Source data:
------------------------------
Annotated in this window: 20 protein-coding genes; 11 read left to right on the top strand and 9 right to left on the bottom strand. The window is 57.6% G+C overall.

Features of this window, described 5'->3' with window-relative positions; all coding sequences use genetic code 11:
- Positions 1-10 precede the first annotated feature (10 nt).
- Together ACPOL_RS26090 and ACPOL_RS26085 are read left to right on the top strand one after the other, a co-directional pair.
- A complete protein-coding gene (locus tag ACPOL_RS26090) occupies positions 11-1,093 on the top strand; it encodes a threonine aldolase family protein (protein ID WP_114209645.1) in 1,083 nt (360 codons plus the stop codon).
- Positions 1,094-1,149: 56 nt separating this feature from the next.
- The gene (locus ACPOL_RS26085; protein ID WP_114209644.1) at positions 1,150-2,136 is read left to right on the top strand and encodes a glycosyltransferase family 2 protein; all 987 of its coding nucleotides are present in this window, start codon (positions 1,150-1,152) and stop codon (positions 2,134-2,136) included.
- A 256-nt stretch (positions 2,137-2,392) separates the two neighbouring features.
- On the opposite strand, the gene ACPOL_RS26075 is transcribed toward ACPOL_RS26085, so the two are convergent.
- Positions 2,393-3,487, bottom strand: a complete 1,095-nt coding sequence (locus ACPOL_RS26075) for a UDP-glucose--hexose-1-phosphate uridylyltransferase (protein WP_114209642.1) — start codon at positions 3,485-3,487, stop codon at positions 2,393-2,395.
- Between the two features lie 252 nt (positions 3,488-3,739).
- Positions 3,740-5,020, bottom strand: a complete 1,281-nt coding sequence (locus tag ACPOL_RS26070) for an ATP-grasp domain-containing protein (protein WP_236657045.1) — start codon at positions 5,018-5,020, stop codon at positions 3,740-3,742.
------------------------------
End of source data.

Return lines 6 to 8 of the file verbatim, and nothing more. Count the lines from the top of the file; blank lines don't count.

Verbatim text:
- Positions 1,094-1,149: 56 nt separating this feature from the next.
- The gene (locus ACPOL_RS26085; protein ID WP_114209644.1) at positions 1,150-2,136 is read left to right on the top strand and encodes a glycosyltransferase family 2 protein; all 987 of its coding nucleotides are present in this window, start codon (positions 1,150-1,152) and stop codon (positions 2,134-2,136) included.
- A 256-nt stretch (positions 2,137-2,392) separates the two neighbouring features.